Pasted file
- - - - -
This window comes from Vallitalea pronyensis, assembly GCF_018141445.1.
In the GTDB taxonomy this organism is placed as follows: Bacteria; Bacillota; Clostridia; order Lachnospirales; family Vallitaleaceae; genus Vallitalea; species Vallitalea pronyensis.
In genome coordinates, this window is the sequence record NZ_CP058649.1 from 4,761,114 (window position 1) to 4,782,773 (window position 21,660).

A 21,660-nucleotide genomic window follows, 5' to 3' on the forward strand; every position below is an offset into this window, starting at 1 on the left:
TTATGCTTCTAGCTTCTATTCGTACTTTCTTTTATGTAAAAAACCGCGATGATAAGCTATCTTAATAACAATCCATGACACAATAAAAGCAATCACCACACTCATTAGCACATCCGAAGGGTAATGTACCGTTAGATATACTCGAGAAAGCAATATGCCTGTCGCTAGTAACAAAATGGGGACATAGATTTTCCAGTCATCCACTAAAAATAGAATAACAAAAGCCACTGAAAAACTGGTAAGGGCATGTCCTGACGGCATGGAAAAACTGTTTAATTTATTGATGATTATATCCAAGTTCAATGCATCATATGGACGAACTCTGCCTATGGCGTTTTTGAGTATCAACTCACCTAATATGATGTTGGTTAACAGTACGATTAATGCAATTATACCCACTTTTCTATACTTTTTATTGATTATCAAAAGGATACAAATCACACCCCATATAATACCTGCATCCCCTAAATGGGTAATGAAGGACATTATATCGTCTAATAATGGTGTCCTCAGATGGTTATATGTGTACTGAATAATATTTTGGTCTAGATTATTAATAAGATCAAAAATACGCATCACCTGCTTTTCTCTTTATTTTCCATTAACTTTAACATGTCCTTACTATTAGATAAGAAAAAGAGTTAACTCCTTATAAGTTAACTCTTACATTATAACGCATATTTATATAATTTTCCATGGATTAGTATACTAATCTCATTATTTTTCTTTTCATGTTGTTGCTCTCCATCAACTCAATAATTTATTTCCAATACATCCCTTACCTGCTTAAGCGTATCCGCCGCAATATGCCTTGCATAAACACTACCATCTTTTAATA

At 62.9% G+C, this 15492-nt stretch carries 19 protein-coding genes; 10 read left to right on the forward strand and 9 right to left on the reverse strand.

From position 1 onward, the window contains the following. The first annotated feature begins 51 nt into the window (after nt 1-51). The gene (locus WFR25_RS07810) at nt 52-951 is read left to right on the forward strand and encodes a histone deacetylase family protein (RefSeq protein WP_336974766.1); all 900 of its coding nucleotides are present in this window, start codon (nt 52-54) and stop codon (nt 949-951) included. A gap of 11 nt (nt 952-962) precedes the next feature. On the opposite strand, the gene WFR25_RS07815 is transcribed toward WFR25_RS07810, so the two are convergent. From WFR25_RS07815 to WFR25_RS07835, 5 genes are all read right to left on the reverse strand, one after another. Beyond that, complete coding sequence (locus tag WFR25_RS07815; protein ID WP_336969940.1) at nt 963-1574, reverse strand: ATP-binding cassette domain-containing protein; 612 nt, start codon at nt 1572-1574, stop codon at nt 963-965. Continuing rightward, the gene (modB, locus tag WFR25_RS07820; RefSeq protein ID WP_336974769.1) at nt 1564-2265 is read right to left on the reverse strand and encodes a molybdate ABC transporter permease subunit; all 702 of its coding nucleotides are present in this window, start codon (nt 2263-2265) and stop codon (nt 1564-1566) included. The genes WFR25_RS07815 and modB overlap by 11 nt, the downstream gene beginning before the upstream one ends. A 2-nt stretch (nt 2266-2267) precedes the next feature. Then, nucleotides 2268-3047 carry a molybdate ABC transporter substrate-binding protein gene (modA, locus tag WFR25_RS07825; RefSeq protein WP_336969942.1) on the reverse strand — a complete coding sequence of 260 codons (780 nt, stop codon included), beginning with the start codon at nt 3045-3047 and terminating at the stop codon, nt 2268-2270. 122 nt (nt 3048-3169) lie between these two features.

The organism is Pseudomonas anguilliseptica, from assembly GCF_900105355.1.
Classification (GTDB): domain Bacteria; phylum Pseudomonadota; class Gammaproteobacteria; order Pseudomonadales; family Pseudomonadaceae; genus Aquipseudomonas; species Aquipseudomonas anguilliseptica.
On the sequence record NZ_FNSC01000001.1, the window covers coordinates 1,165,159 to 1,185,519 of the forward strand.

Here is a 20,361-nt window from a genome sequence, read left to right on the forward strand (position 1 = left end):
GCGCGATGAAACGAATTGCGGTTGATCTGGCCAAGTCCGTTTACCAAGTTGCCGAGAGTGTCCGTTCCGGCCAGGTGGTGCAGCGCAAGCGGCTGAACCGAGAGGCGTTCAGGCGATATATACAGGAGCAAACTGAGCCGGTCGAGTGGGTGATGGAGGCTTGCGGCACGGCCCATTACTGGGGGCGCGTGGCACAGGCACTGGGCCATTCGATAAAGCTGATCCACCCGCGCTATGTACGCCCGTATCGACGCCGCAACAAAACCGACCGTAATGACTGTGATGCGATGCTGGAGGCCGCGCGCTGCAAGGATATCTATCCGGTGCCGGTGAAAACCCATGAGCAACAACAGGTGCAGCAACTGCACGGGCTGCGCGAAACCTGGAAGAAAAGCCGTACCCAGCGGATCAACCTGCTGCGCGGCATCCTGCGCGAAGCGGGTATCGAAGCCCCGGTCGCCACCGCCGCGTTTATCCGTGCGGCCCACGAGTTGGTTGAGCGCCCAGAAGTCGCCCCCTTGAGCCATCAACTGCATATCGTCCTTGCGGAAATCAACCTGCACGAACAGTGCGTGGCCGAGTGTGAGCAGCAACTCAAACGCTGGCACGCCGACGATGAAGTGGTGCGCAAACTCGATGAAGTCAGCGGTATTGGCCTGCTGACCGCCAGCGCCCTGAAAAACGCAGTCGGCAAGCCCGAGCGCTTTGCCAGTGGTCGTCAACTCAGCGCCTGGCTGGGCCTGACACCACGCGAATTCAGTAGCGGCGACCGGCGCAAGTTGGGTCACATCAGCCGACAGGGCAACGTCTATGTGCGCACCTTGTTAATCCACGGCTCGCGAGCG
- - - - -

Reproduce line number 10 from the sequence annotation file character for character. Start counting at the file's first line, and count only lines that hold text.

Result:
On the sequence record NZ_FNSC01000001.1, the window covers coordinates 1,165,159 to 1,185,519 of the forward strand.